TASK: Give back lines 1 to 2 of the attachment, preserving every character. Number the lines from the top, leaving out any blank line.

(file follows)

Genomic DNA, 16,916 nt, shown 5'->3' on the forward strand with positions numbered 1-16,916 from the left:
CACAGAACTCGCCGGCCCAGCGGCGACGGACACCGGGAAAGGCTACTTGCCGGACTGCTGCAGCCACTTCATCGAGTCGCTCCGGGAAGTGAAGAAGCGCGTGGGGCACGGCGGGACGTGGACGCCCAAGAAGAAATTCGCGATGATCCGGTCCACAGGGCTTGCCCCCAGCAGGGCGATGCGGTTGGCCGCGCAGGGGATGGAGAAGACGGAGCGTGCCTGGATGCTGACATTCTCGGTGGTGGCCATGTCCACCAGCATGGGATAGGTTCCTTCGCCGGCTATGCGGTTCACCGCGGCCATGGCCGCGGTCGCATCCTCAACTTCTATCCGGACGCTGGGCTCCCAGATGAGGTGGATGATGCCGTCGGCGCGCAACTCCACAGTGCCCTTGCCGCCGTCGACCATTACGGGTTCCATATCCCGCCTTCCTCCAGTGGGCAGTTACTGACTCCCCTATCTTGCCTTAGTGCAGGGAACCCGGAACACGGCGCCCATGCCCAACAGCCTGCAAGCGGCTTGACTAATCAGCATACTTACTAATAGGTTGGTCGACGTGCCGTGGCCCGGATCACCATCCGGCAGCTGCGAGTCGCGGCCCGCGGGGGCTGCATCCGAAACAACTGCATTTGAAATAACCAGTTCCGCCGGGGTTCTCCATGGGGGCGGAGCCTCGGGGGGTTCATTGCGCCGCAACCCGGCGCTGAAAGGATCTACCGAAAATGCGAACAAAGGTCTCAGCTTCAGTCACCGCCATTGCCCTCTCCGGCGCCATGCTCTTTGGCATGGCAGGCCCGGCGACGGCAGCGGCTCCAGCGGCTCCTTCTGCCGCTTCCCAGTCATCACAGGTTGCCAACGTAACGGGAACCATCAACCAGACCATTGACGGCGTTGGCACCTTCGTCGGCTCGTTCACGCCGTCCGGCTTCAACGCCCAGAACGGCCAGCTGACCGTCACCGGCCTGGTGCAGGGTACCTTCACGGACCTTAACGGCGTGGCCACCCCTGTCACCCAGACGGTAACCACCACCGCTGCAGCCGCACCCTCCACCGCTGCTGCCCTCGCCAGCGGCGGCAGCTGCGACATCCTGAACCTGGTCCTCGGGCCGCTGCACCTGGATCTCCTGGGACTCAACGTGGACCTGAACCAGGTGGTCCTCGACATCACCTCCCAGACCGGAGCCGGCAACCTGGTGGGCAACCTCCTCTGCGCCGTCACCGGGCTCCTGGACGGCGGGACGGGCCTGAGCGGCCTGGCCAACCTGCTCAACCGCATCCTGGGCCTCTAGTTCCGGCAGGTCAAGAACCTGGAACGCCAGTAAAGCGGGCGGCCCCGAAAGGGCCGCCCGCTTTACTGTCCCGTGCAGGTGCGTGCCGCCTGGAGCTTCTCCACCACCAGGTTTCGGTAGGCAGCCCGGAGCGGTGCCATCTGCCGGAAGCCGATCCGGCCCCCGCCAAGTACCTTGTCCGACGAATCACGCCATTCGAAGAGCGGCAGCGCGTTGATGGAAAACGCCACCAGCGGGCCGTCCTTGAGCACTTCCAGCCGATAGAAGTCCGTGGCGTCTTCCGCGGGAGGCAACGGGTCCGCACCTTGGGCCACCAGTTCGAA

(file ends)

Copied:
Genomic DNA, 16,916 nt, shown 5'->3' on the forward strand with positions numbered 1-16,916 from the left:
CACAGAACTCGCCGGCCCAGCGGCGACGGACACCGGGAAAGGCTACTTGCCGGACTGCTGCAGCCACTTCATCGAGTCGCTCCGGGAAGTGAAGAAGCGCGTGGGGCACGGCGGGACGTGGACGCCCAAGAAGAAATTCGCGATGATCCGGTCCACAGGGCTTGCCCCCAGCAGGGCGATGCGGTTGGCCGCGCAGGGGATGGAGAAGACGGAGCGTGCCTGGATGCTGACATTCTCGGTGGTGGCCATGTCCACCAGCATGGGATAGGTTCCTTCGCCGGCTATGCGGTTCACCGCGGCCATGGCCGCGGTCGCATCCTCAACTTCTATCCGGACGCTGGGCTCCCAGATGAGGTGGATGATGCCGTCGGCGCGCAACTCCACAGTGCCCTTGCCGCCGTCGACCATTACGGGTTCCATATCCCGCCTTCCTCCAGTGGGCAGTTACTGACTCCCCTATCTTGCCTTAGTGCAGGGAACCCGGAACACGGCGCCCATGCCCAACAGCCTGCAAGCGGCTTGACTAATCAGCATACTTACTAATAGGTTGGTCGACGTGCCGTGGCCCGGATCACCATCCGGCAGCTGCGAGTCGCGGCCCGCGGGGGCTGCATCCGAAACAACTGCATTTGAAATAACCAGTTCCGCCGGGGTTCTCCATGGGGGCGGAGCCTCGGGGGGTTCATTGCGCCGCAACCCGGCGCTGAAAGGATCTACCGAAAATGCGAACAAAGGTCTCAGCTTCAGTCACCGCCATTGCCCTCTCCGGCGCCATGCTCTTTGGCATGGCAGGCCCGGCGACGGCAGCGGCTCCAGCGGCTCCTTCTGCCGCTTCCCAGTCATCACAGGTTGCCAACGTAACGGGAACCATCAACCAGACCATTGACGGCGTTGGCACCTTCGTCGGCTCGTTCACGCCGTCCGGCTTCAACGCCCAGAACGGCCAGCTGACCGTCACCGGCCTGGTGCAGGGTACCTTCACGGACCTTAACGGCGTGGCCACCCCTGTCACCCAGACGGTAACCACCACCGCTGCAGCCGCACCCTCCACCGCTGCTGCCCTCGCCAGCGGCGGCAGCTGCGACATCCTGAACCTGGTCCTCGGGCCGCTGCACCTGGATCTCCTGGGACTCAACGTGGACCTGAACCAGGTGGTCCTCGACATCACCTCCCAGACCGGAGCCGGCAACCTGGTGGGCAACCTCCTCTGCGCCGTCACCGGGCTCCTGGACGGCGGGACGGGCCTGAGCGGCCTGGCCAACCTGCTCAACCGCATCCTGGGCCTCTAGTTCCGGCAGGTCAAGAACCTGGAACGCCAGTAAAGCGGGCGGCCCCGAAAGGGCCGCCCGCTTTACTGTCCCGTGCAGGTGCGTGCCGCCTGGAGCTTCTCCACCACCAGGTTTCGGTAGGCAGCCCGGAGCGGTGCCATCTGCCGGAAGCCGATCCGGCCCCCGCCAAGTACCTTGTCCGACGAATCACGCCATTCGAAGAGCGGCAGCGCGTTGATGGAAAACGCCACCAGCGGGCCGTCCTTGAGCACTTCCAGCCGATAGAAGTCCGTGGCGTCTTCCGCGGGAGGCAACGGGTCCGCACCTTGGGCCACCAGTTCGAA